The twin-trunk or sokan style of bonsai is a style that features two trunks growing from a single root base or nebari. The trunks may split immediately above the roots, or rise as one from the soil and then split after a few inches. The junction of the trunks at the base must be sharply V-shaped and not U-shaped. One of the trunks is dominant, being taller and thicker than the other, and both are clearly visible from the front. The smaller trunk must be no more than two thirds the height of the larger one. Together, they form a common crown, just as we see in nature. The branching from the two trunks should extend in different directions, avoiding crossing or overlapping. The twin-trunk style can create a sense of harmony and balance, as well as a dynamic composition. It can also suggest a story or a relationship between the two trunks, such as a mother-daughter or father-son pair. Any species of tree can be suitable for this style, but some common examples are Japanese maples, pines, olives, junipers, quince, and crab apples.
The term "Shidare-zukuri" means the weeping branch style in bonsai. It is a style that features a tree with branches that droop down, often resembling a willow tree. It is also known as the weeping style or the cascade style. The trunk of the tree is usually grown at an angle and hangs down over the edge of the pot, while the branches extend downwards towards the ground.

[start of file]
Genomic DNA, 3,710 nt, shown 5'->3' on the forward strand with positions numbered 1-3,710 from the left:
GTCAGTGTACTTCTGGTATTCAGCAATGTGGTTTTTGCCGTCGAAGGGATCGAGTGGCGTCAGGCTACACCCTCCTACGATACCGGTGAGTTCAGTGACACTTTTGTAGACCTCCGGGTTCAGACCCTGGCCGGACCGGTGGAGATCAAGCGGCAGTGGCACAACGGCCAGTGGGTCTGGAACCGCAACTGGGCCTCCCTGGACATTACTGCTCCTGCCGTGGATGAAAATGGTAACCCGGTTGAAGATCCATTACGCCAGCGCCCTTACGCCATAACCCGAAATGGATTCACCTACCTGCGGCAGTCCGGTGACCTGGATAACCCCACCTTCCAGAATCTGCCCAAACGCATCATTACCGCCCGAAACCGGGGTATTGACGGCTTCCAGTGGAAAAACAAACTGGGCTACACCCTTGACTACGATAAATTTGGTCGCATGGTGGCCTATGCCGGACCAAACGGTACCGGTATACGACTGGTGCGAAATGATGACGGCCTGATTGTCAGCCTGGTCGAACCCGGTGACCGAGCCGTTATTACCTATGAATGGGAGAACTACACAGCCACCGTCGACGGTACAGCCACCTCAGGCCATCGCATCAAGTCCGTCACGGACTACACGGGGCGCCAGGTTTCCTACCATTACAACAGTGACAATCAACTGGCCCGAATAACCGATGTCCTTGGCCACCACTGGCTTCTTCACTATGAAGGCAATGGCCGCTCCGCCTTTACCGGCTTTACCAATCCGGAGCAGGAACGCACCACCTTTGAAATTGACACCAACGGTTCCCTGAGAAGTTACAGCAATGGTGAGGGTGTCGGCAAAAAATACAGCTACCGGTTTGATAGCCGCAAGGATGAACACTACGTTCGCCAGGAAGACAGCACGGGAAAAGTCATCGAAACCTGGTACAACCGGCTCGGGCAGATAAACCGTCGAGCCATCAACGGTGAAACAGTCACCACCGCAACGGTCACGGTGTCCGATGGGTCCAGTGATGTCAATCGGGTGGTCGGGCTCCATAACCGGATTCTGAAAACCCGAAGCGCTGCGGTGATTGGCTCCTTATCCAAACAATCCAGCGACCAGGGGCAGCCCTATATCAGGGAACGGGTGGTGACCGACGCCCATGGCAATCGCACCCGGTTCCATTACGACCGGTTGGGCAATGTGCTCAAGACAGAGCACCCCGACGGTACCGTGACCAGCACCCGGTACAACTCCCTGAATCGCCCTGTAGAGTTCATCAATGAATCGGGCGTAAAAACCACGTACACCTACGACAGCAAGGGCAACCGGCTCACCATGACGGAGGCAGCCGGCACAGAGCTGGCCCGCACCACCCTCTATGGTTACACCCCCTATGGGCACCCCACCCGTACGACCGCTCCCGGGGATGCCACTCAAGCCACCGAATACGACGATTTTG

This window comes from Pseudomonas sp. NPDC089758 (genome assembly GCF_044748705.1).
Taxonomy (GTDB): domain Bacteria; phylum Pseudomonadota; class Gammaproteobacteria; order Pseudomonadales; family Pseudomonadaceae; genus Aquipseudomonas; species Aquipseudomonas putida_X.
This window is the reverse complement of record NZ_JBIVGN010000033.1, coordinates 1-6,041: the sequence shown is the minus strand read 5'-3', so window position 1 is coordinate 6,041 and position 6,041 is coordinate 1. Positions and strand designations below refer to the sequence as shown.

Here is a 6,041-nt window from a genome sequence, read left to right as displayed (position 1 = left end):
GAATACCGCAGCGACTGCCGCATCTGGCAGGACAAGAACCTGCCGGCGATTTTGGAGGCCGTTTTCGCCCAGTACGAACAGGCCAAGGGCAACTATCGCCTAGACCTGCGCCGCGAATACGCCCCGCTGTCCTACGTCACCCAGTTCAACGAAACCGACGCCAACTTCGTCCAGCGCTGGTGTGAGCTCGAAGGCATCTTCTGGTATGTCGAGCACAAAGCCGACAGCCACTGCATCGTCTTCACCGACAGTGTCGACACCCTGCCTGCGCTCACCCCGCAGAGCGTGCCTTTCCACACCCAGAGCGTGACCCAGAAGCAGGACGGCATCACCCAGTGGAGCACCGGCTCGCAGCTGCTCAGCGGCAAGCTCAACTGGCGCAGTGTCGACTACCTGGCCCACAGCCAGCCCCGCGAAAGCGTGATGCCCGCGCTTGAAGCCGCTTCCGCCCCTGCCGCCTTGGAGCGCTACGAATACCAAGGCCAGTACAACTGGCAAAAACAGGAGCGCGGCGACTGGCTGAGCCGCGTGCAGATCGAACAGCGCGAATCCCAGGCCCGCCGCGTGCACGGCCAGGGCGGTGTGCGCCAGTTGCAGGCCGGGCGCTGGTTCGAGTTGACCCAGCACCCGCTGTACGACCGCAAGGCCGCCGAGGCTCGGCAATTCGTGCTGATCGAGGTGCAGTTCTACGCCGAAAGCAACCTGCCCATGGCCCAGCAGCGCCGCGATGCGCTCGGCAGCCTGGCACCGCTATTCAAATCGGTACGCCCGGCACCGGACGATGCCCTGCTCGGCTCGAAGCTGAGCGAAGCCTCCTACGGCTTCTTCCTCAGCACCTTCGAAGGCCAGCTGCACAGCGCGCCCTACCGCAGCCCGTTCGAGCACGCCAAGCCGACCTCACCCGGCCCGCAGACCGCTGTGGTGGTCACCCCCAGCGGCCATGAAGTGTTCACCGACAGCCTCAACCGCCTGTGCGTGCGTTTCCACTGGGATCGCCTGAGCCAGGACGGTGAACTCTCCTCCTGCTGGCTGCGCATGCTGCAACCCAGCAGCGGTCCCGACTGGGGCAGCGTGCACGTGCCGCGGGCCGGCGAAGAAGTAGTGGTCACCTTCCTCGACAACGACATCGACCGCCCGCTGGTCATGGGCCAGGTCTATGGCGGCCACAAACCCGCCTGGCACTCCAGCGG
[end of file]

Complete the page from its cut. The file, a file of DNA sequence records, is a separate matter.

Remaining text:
The windswept or Fukinagashi style of bonsai trees is a dramatic and expressive form that simulates the effect of strong and constant wind on a tree. The trunk is usually slanted at an angle of 60 to 80 degrees, and the branches grow mostly on one side, opposite to the direction of the wind. The foliage is sparse and elongated, creating a sense of movement and tension. The roots are well developed on the side where the tree leans, to provide stability and balance. The windswept style can be applied to different species of bonsai trees, but it is more convincing with evergreens that have needle-like or small leaves, such as junipers, pines, or privets. The windswept style is not easy to achieve, as it requires careful pruning, wiring, and shaping to create a realistic and harmonious appearance.